The experience was an overall success. I started in October 2014 (see @GregDoreyFCO – and if you want to follow I shall be in your debt) and left Addis a little over a year later with 2,400 followers, which exceeded my target. Somewhat to my surprise the numbers are continuing to edge up, and stand at over 2,600 today, even if my current work isn’t very tweet-able. This number isn’t huge, when I compare it to some of my naked and even fully clothed Ambassadorial colleagues (e.g. @TFletcher), but it’s substantial in an Ethiopian context.

So who’s been reading my tweets? Direct feedback shows (as with my blog) that they include a number of key opinion formers and decision makers, among them some Ministers – not just in Ethiopia (and Hungary), but in other African countries. Addis covers Djibouti and the African Union too – and many of my colleagues, but not normally me, worked on Somaliland issues too – plus relevant diasporas (if that’s the plural), who often have far better access to IT. But looking beyond the headline figure of followers, it was clear that my retweet reach has been enormous, sometimes reaching 100,000s of tweeps.

And what have I tweeted about? The main themes were to do with our business priorities – development, commerce, regional security, climate change etc. But I didn’t want to duplicate what the excellent post Twitter account was covering and so focussed on what I personally was doing and why. If it required a lengthier blog to explain, I could cross-refer with a tweet or YouTube interview. I also had other diverse themes running through my posts: nature, history, Yeovil Town, humour (you need it if you support Yeovil Town) etc. – to draw other people in who might not otherwise read my output. Photographs (I used a lot) tend to engage people more. But all this absorbs considerable time if done properly, so it’s not something to be taken on lightly. (Not so frequent as recommended fruit intake, but at least once a day.)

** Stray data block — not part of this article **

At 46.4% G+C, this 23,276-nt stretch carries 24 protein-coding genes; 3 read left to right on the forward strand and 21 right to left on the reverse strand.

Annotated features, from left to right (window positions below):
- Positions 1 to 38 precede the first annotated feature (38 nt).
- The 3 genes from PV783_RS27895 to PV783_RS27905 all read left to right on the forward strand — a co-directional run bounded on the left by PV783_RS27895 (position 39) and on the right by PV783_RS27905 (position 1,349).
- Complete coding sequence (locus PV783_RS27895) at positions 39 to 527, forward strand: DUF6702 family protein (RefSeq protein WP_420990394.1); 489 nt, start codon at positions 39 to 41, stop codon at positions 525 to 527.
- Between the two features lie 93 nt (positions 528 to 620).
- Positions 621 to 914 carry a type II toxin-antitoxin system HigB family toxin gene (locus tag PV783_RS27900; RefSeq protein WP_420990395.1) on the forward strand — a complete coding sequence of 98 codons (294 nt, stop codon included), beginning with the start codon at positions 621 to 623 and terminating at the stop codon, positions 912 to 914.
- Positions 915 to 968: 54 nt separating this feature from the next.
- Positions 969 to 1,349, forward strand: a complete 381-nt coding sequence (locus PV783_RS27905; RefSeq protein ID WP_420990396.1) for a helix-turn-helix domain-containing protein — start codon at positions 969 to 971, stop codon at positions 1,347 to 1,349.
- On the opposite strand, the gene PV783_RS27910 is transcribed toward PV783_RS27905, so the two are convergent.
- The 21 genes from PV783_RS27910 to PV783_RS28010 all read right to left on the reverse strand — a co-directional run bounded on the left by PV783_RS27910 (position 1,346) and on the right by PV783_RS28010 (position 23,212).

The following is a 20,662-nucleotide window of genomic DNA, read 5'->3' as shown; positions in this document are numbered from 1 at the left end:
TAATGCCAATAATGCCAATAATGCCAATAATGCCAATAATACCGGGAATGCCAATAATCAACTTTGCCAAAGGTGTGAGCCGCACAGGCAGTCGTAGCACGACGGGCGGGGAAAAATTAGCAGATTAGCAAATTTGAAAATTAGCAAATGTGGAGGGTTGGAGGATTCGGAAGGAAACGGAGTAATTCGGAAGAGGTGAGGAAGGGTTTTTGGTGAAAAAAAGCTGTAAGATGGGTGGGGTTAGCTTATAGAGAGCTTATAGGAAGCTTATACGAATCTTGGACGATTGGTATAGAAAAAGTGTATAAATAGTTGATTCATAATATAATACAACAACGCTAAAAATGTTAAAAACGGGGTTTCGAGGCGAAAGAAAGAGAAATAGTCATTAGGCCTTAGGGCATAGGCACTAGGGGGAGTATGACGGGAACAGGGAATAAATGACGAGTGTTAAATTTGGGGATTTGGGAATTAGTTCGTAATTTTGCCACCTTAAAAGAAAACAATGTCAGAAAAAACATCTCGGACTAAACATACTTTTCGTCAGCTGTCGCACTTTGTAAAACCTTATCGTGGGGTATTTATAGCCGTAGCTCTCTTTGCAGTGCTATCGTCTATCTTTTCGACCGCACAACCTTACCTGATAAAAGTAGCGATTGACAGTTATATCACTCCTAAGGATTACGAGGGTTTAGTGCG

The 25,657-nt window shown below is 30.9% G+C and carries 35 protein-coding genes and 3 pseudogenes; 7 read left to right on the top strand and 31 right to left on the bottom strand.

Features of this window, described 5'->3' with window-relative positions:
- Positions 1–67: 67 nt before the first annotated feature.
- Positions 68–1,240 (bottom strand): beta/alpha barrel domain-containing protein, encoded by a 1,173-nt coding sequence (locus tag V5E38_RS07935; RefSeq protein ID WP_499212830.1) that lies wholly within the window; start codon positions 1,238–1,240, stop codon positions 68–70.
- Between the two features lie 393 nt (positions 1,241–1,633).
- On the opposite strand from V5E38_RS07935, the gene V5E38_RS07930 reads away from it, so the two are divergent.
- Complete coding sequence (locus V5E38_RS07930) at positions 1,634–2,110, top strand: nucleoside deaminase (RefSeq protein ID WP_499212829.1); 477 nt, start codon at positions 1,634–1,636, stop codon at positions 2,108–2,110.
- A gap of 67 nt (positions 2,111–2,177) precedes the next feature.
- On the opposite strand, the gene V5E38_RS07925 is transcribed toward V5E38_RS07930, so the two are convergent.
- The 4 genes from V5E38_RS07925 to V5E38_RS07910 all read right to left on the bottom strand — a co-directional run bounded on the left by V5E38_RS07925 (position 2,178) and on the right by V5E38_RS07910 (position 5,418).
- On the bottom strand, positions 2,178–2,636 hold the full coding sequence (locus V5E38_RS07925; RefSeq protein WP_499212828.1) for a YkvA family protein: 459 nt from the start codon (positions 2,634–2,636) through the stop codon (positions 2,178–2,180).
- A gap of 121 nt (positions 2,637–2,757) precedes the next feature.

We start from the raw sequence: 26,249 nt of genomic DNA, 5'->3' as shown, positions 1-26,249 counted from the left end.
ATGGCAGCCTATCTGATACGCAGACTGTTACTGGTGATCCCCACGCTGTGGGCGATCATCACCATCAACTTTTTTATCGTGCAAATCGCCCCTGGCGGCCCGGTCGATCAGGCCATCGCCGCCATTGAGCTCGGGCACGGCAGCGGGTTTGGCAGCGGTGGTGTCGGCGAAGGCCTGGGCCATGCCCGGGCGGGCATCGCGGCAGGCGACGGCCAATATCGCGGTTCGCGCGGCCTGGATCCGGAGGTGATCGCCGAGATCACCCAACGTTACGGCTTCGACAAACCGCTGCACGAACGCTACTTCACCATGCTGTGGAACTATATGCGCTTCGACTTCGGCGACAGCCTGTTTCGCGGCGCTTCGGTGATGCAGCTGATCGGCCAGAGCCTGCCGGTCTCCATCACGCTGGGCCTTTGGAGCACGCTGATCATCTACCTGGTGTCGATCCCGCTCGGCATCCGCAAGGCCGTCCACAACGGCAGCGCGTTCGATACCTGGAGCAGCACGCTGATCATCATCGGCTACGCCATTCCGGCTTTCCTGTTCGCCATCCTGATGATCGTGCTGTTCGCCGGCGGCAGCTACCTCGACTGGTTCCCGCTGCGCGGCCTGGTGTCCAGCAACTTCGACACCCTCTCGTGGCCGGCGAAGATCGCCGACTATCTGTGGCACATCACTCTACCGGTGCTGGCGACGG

I always felt I was getting somewhere if I could start a conversation going on policy issues. A couple of Q&A Twitter sessions (using the hashtag #AskGreg, which has unfortunately been hijacked by some other Gregs), advertised in advance (and with prizes for good questions) helped – these were hard work, so I was grateful for help from a couple of colleagues. (Yes, you – Saba and Iain.) Use of important wider events such as #WorldToiletDay also sparked off useful discussions.

I expected – and was not disappointed – to receive some mindless abuse and more deeply felt objections to what I was saying.  If I got this from both ends of the spectrum I reckoned I was in a good place. A blog on homophobia certainly raised a few hackles. But I also received some really encouraging and positive messages, not always from my natural supporters. On one occasion I invited some of my most active followers to lunch at the British Residence, where we had a great, lively debate about social media. And inspiring meaningful debate was, I felt, one of the most useful things we were doing in Ethiopia and the region.